A History Of Pulling Double Duty

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Calling Houston Astro Jake Elmore a "utility man" may be an understatement. (Pat Sullivan/AP)
Calling Houston's Jake Elmore (left) a "utility man" may be an understatement. (Pat Sullivan/AP)

Houston Astros shortstop/second baseman Jake Elmore already fills two jobs, but he wasn’t starting at either position on Monday. And as the Astros fell behind to the Texas Rangers by 13 runs in the third inning, it became clear Elmore was going to need to take on a third job … and then a fourth.

Elmore was recruited out of high school as a catcher, but he had never played the position in the bigs. He got his chance when Astros catcher Carlos Corporan left the game with a concussion.

“I told them I could catch two weeks ago,” Elmore said afterward. “Hopefully I did all right.”

Elmore did just fine. He put in four innings behind the plate with no major mishaps before he was called on to pitch, another job he had never performed in the MLB. He pitched a scoreless inning, retiring three Rangers in order with 11 pitches. The Astros lost, but the night will live on in the record books as just the 14th time a player has pitched and caught in the same game in Major League history.

Some have pointed out that Negro Leaguer Ted "Double Duty" Radcliffe got his name by doing this sort of thing. But Radcliffe is best known for performing his duties in consecutive games of a doubleheader during the Negro League World Series, not during the same game.

Pitching and catching in the same game would be like an NFL quarterback who suddenly takes to punting. Oh, wait … that happens from time to time, usually on third downs. New England Patriots quarterback Tom Brady is so good at it that in 2012 Patriots punter Zoltan Mesko joked that he was second on the team’s punting depth chart behind the quarterback.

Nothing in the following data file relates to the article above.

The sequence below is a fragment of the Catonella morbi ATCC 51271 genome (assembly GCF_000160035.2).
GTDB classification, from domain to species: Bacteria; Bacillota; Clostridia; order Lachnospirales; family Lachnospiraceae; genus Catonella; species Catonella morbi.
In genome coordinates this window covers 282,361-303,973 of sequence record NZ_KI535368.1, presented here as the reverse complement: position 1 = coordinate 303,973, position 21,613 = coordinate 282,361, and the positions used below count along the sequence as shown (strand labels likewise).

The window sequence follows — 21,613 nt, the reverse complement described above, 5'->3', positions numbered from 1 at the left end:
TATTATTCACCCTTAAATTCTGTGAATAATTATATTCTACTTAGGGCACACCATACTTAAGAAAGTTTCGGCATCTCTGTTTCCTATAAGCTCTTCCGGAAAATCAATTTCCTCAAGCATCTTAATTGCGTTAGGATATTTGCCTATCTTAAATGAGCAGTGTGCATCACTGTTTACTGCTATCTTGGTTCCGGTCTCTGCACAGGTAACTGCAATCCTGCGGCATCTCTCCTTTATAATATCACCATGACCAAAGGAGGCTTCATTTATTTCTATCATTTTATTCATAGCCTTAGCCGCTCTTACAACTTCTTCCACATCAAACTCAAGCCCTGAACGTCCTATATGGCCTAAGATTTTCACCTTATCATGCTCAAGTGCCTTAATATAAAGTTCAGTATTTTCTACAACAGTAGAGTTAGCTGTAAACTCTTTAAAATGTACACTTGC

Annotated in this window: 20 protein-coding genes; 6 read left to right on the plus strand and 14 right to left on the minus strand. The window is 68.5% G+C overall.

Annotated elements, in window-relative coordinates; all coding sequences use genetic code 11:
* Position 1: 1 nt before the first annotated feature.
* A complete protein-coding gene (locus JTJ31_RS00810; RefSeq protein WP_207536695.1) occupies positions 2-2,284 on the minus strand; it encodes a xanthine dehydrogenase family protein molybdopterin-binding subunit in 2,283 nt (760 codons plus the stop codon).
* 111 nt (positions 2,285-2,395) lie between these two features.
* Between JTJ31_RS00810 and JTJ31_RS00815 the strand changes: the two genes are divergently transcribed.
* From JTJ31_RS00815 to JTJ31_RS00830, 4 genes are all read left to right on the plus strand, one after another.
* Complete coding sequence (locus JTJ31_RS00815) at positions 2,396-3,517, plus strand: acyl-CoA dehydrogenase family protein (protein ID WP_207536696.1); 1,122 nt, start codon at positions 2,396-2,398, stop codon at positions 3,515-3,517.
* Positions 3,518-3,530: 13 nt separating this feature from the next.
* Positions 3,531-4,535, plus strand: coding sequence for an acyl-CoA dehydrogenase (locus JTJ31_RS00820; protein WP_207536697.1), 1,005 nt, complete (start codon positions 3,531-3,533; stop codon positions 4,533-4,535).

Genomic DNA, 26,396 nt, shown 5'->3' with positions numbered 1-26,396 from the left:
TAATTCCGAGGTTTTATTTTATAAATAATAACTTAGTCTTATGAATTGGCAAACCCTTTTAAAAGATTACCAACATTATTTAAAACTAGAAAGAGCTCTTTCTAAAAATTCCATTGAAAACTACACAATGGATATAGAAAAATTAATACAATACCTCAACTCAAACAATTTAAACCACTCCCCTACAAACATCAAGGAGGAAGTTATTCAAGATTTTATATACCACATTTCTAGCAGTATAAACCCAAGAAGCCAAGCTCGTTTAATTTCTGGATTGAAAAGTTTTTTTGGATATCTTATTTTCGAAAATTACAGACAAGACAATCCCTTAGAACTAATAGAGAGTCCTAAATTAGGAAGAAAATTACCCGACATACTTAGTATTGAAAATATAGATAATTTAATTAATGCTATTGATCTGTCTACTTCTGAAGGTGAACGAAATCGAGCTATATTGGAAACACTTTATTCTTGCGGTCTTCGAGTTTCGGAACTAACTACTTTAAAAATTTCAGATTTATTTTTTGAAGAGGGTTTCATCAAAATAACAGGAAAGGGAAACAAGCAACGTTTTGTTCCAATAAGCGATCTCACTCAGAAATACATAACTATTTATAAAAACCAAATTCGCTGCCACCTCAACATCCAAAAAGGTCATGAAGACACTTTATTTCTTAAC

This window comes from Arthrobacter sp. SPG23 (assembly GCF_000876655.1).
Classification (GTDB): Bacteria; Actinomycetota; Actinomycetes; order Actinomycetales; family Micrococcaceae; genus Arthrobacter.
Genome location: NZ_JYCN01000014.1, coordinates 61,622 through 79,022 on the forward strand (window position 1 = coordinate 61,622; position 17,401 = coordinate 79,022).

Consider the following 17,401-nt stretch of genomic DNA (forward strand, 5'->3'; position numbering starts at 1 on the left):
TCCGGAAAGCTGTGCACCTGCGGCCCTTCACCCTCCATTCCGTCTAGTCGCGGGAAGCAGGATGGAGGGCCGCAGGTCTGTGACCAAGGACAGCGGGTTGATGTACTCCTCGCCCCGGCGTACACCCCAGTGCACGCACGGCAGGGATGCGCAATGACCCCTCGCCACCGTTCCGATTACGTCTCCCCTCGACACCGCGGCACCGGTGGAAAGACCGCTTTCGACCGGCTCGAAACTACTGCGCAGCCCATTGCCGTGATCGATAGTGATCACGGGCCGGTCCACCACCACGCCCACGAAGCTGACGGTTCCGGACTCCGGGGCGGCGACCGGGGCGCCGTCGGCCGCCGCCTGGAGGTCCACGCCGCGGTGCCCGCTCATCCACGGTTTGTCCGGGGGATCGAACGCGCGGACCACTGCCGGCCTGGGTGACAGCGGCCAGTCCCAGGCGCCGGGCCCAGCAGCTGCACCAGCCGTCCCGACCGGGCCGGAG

OK, so maybe pitching and catching in the same game would be like a 44-year-old hockey coach who had never played goalie minding the net during Game 2 of the Stanley Cup Finals?

Except that’s happened, too, in 1928 when the New York Rangers' goalkeeper was hit in the eye with a puck.  Teams back then didn’t carry an extra goalie, and the rules stated that opponents had the right to veto substitutions.  So, when Montreal refused to agree to any substitute goalie except the Rangers head coach, Hall of Famer Lester Patrick laced up his skates. Patrick blocked every shot but one, and the Rangers went on to win the game and the series.

The fact is, we all have to wear a lot of hats. We can only hope we do half as well pulling double duty as "Double Duty" Radcliffe, or Tom Brady, or Lester Patrick, or Astros shortstop/second baseman/catcher/pitcher Jake Elmore.

This program aired on August 21, 2013.

Karen Given Executive Producer/Interim Host, Only A Game
Karen is the executive producer for WBUR's Only A Game.



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